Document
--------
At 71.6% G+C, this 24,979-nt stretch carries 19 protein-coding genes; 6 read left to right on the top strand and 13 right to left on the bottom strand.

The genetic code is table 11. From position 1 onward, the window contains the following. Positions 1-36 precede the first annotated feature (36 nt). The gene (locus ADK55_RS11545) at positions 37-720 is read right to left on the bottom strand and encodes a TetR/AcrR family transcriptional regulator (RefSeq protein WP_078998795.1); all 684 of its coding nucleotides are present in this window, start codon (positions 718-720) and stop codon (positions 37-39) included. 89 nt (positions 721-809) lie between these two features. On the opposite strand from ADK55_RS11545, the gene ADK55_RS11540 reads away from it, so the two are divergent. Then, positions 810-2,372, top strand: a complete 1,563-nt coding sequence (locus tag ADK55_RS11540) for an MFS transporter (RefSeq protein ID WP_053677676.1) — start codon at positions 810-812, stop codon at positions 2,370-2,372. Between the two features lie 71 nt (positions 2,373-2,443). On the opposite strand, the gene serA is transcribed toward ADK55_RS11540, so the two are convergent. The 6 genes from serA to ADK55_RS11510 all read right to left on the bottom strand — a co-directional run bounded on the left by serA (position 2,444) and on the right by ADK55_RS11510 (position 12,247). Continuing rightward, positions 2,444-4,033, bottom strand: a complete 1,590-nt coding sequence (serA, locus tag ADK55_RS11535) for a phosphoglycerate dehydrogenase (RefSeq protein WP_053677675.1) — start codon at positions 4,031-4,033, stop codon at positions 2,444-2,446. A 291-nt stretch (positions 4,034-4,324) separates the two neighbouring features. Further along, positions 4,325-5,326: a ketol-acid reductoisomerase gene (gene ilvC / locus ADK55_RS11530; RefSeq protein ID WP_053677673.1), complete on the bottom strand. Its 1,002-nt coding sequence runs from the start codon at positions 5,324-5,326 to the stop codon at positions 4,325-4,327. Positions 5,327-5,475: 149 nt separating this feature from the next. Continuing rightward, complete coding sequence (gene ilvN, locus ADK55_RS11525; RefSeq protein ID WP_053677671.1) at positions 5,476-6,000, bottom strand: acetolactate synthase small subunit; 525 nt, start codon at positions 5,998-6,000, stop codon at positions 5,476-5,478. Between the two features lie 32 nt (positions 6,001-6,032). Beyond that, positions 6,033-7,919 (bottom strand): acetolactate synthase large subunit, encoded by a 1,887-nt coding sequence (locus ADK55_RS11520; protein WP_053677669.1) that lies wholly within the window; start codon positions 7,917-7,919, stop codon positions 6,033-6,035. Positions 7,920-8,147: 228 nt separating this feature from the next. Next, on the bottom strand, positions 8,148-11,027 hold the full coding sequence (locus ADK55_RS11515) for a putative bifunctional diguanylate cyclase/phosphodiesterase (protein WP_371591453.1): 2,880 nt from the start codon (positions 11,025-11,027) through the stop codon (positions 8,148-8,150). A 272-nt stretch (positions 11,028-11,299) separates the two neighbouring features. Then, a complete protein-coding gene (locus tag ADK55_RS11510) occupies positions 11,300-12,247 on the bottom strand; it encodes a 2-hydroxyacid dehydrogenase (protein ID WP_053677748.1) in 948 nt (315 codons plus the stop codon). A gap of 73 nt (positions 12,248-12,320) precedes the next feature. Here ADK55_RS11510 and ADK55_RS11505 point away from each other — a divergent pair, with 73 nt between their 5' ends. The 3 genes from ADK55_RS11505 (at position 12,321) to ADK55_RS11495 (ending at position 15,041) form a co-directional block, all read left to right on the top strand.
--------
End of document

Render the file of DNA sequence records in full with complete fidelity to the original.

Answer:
At 71.6% G+C, this 24,979-nt stretch carries 19 protein-coding genes; 6 read left to right on the top strand and 13 right to left on the bottom strand.

The genetic code is table 11. From position 1 onward, the window contains the following. Positions 1-36 precede the first annotated feature (36 nt). The gene (locus ADK55_RS11545) at positions 37-720 is read right to left on the bottom strand and encodes a TetR/AcrR family transcriptional regulator (RefSeq protein WP_078998795.1); all 684 of its coding nucleotides are present in this window, start codon (positions 718-720) and stop codon (positions 37-39) included. 89 nt (positions 721-809) lie between these two features. On the opposite strand from ADK55_RS11545, the gene ADK55_RS11540 reads away from it, so the two are divergent. Then, positions 810-2,372, top strand: a complete 1,563-nt coding sequence (locus tag ADK55_RS11540) for an MFS transporter (RefSeq protein ID WP_053677676.1) — start codon at positions 810-812, stop codon at positions 2,370-2,372. Between the two features lie 71 nt (positions 2,373-2,443). On the opposite strand, the gene serA is transcribed toward ADK55_RS11540, so the two are convergent. The 6 genes from serA to ADK55_RS11510 all read right to left on the bottom strand — a co-directional run bounded on the left by serA (position 2,444) and on the right by ADK55_RS11510 (position 12,247). Continuing rightward, positions 2,444-4,033, bottom strand: a complete 1,590-nt coding sequence (serA, locus tag ADK55_RS11535) for a phosphoglycerate dehydrogenase (RefSeq protein WP_053677675.1) — start codon at positions 4,031-4,033, stop codon at positions 2,444-2,446. A 291-nt stretch (positions 4,034-4,324) separates the two neighbouring features. Further along, positions 4,325-5,326: a ketol-acid reductoisomerase gene (gene ilvC / locus ADK55_RS11530; RefSeq protein ID WP_053677673.1), complete on the bottom strand. Its 1,002-nt coding sequence runs from the start codon at positions 5,324-5,326 to the stop codon at positions 4,325-4,327. Positions 5,327-5,475: 149 nt separating this feature from the next. Continuing rightward, complete coding sequence (gene ilvN, locus ADK55_RS11525; RefSeq protein ID WP_053677671.1) at positions 5,476-6,000, bottom strand: acetolactate synthase small subunit; 525 nt, start codon at positions 5,998-6,000, stop codon at positions 5,476-5,478. Between the two features lie 32 nt (positions 6,001-6,032). Beyond that, positions 6,033-7,919 (bottom strand): acetolactate synthase large subunit, encoded by a 1,887-nt coding sequence (locus ADK55_RS11520; protein WP_053677669.1) that lies wholly within the window; start codon positions 7,917-7,919, stop codon positions 6,033-6,035. Positions 7,920-8,147: 228 nt separating this feature from the next. Next, on the bottom strand, positions 8,148-11,027 hold the full coding sequence (locus ADK55_RS11515) for a putative bifunctional diguanylate cyclase/phosphodiesterase (protein WP_371591453.1): 2,880 nt from the start codon (positions 11,025-11,027) through the stop codon (positions 8,148-8,150). A 272-nt stretch (positions 11,028-11,299) separates the two neighbouring features. Then, a complete protein-coding gene (locus tag ADK55_RS11510) occupies positions 11,300-12,247 on the bottom strand; it encodes a 2-hydroxyacid dehydrogenase (protein ID WP_053677748.1) in 948 nt (315 codons plus the stop codon). A gap of 73 nt (positions 12,248-12,320) precedes the next feature. Here ADK55_RS11510 and ADK55_RS11505 point away from each other — a divergent pair, with 73 nt between their 5' ends. The 3 genes from ADK55_RS11505 (at position 12,321) to ADK55_RS11495 (ending at position 15,041) form a co-directional block, all read left to right on the top strand.